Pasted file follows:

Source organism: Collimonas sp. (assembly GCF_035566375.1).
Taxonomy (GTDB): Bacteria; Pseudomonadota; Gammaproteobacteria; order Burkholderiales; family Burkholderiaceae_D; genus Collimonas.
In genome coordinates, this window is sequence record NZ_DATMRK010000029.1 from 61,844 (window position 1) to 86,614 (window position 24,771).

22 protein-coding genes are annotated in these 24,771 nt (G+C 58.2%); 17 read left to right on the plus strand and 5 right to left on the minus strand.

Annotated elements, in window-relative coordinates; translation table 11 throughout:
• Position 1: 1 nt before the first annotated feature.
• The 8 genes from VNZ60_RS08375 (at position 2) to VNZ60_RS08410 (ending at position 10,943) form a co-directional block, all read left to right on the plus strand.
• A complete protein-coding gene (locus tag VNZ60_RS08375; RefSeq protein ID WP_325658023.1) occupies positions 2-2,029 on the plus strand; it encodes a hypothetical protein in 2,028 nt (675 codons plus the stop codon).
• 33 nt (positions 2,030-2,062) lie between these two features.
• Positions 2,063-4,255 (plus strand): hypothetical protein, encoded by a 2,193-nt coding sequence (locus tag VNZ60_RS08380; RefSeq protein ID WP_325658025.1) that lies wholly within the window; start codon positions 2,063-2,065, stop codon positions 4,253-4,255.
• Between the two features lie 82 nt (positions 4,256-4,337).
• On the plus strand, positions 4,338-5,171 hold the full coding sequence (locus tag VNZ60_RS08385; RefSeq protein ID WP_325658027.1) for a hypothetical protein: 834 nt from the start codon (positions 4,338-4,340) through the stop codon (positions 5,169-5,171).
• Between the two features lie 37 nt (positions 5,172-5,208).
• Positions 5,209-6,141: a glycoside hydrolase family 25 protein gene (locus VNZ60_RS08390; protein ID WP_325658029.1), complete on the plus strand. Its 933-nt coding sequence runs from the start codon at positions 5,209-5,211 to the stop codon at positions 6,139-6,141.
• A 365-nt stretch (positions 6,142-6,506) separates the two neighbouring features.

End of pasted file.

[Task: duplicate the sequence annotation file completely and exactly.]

Source organism: Collimonas sp. (assembly GCF_035566375.1).
Taxonomy (GTDB): Bacteria; Pseudomonadota; Gammaproteobacteria; order Burkholderiales; family Burkholderiaceae_D; genus Collimonas.
In genome coordinates, this window is sequence record NZ_DATMRK010000029.1 from 61,844 (window position 1) to 86,614 (window position 24,771).

22 protein-coding genes are annotated in these 24,771 nt (G+C 58.2%); 17 read left to right on the plus strand and 5 right to left on the minus strand.

Annotated elements, in window-relative coordinates; translation table 11 throughout:
• Position 1: 1 nt before the first annotated feature.
• The 8 genes from VNZ60_RS08375 (at position 2) to VNZ60_RS08410 (ending at position 10,943) form a co-directional block, all read left to right on the plus strand.
• A complete protein-coding gene (locus tag VNZ60_RS08375; RefSeq protein ID WP_325658023.1) occupies positions 2-2,029 on the plus strand; it encodes a hypothetical protein in 2,028 nt (675 codons plus the stop codon).
• 33 nt (positions 2,030-2,062) lie between these two features.
• Positions 2,063-4,255 (plus strand): hypothetical protein, encoded by a 2,193-nt coding sequence (locus tag VNZ60_RS08380; RefSeq protein ID WP_325658025.1) that lies wholly within the window; start codon positions 2,063-2,065, stop codon positions 4,253-4,255.
• Between the two features lie 82 nt (positions 4,256-4,337).
• On the plus strand, positions 4,338-5,171 hold the full coding sequence (locus tag VNZ60_RS08385; RefSeq protein ID WP_325658027.1) for a hypothetical protein: 834 nt from the start codon (positions 4,338-4,340) through the stop codon (positions 5,169-5,171).
• Between the two features lie 37 nt (positions 5,172-5,208).
• Positions 5,209-6,141: a glycoside hydrolase family 25 protein gene (locus VNZ60_RS08390; protein ID WP_325658029.1), complete on the plus strand. Its 933-nt coding sequence runs from the start codon at positions 5,209-5,211 to the stop codon at positions 6,139-6,141.
• A 365-nt stretch (positions 6,142-6,506) separates the two neighbouring features.